Wednesday, May 14, 2014

Japan's regulation on bitcoin

It is reported that the Japanese government is considering not to control the transactions using bitcoins but just to introduce a system where bitcoin exchangers are requested to file a prior notification to the government before they do business.

Article from Mainichi

Wednesday, May 22, 2013

Tokyo's Special Zone for Asian Headquarters

Starting from April 1, 2013, Tokyo began to assist foreign companies to establish their headquarters in Tokyo. Foreign companies which registered their headquarters in this special area can enjoy the following benefits:

- Effective corporate tax rate shall be cut down to 28.9%, compared with the normal rate of 38%.
- Local government subsidizes half of company establishment cost such as fees related to obtaining "status of residence", fees for registering the establishment of the headquarters/R&D center and other relevant filing procedures and recruitment costs.

There are some conditions to apply for these subsidies.  Please contact us for details.

Wednesday, March 27, 2013

Update your company registration of officers

Don't forget to update your company register of officers of your company regularly.

A KK (Kabushiki Kaisha) is the most popular form of corporation in Japan, and it should stipulate the term of office of directors (and auditors, if any) in the Articles of Incorporation. You can decide the term of directors from one year up to ten years, and once stipulated, you are requested to follow the rule.

Suppose you stipulate the directors' term of office as two years, the Articles of Incorporation usually have the following phrase:
Article XX The term of office of directors shall expire at the close of the ordinary general meeting of shareholders for the last business year that will end within two years after their election.
To conform with this article, you are requested to biyearly elect directors at the ordinary general meeting of shareholders, and register it.

If you don't do this or filing is delayed, the representative of the company shall be punished by a non-penal fine.  The amount of fine is usually around JPY100,000.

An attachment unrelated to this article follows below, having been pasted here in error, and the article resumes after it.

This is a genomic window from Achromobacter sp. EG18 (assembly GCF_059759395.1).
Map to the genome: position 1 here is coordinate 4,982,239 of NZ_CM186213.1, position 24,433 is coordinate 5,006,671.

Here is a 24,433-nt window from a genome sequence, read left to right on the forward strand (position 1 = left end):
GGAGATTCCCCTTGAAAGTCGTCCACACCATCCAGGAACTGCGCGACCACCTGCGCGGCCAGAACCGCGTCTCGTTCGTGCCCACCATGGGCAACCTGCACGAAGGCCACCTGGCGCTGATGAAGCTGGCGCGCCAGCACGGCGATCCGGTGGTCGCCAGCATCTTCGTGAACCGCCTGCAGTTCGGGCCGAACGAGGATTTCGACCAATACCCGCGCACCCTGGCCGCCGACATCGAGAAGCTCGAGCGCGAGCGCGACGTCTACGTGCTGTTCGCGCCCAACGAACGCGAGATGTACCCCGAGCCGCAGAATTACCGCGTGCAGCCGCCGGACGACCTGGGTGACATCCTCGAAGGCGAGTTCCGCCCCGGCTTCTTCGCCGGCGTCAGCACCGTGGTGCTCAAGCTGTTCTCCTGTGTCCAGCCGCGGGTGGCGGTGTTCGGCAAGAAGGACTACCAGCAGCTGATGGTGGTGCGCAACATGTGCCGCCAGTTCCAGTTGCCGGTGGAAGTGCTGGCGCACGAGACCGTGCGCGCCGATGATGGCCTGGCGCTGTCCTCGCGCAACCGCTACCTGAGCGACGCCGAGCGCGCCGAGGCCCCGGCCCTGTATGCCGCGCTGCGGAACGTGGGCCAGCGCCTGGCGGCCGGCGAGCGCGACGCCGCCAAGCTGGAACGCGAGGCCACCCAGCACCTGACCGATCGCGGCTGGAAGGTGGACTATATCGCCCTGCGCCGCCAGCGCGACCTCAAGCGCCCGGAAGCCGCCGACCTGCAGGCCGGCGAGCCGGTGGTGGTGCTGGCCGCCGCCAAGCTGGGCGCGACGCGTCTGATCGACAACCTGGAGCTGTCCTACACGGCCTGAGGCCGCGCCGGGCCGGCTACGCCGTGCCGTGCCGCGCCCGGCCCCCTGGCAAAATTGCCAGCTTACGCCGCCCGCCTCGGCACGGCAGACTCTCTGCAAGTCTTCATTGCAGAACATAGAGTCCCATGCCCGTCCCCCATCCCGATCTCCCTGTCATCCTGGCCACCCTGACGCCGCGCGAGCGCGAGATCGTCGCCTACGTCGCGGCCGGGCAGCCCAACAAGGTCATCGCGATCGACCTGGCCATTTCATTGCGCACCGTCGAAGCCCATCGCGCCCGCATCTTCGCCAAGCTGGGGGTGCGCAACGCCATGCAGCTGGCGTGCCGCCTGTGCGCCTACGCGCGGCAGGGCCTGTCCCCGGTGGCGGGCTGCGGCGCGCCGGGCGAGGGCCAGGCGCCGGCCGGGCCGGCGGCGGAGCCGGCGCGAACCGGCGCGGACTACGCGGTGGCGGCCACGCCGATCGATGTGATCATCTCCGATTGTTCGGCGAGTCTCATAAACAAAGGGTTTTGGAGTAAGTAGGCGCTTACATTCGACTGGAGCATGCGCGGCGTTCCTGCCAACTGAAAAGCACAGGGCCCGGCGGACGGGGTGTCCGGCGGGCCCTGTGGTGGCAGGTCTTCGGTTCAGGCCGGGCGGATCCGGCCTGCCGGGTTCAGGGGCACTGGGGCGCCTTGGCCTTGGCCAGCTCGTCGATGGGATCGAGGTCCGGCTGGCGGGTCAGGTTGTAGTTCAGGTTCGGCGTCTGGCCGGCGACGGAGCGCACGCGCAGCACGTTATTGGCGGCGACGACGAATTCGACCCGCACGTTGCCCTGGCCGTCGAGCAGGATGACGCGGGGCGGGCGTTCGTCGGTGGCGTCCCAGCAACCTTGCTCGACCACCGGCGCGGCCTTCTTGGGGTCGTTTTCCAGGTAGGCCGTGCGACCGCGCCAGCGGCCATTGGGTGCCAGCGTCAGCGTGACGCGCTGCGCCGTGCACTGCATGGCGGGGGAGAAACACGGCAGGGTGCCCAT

Tuesday, September 18, 2012

Corporate Auditor in Japan

Many people ask me the roles and liabilities of corporate auditors in Japan. The following article of Japan Corporate Auditors Association replies to such questions from various points of view.

About Corporate Auditor

Please note that there are a (corporate) auditor (Kansa-yaku) and an accounting auditor (Kaikei-kansa-nin) in Japanese companies.  The names are similar, but the role of the two institutions are different.  The article I introduced here is about the former one.

An accounting auditor should be a licensed Japanese accountant or an accounting corporation.  Therefore, if you are asked to be an auditor, it is usually the corporate auditor.

Wednesday, June 27, 2012

Increase of Consumption Tax

Japan parliament passes sales tax rise; ruling party splits (Reuters)

A historic bill to raise the consumption tax passed the Diet. Currently, the Japanese consumption tax (sales tax) rate is 5%. The rate will be increased to 8% in April of 2014, and reach 10% in October of 2015.

I agree to the idea that the direct-indirect tax ratio should be rectified in the long run, but increasing the rate at this economically tough time will undermine the unstable Japanese economy.

Sunday, June 17, 2012

Downloading illegal contents are subject to punishment

On June 15, amendment to the Copyright Act was approved at the The House of Representatives, and is expected to pass the Diet soon.

Downloading illegal contents had been illegal from before, but there was no punishment.

By this amendment, an act of downloading the illegal contents such as illegally uploaded music files shall be punishable by imprisonment with work for a term not more than two years or by a fine of not more than two million Yen.

The amendment also made ripping a copy-protected DVD beyond the scope of reproduction for private use.

Punishment for ripping has not been introduced yet, while providing software to rip copy-protected DVDs became punishable.

Edit (June 22):

This change will be effective from October 1, 2012.

Saturday, June 2, 2012

Opening a bank account becoming difficult

Due to regulations to prevent money laundering, opening a bank account in Japan has become increasingly difficult, especially for a dummy company.

Of course, Japan has to comply with FATF recommendations, but the recent tightening of regulations made it very tough to open a bank account, even for the companies doing legitimate business.

The banks usually request the evidence of actively doing business such as the office lease contract, utility bills paid by the company, and so forth.

If you do have such a document, it is an effortful task, though you can still do it after enduring hardships.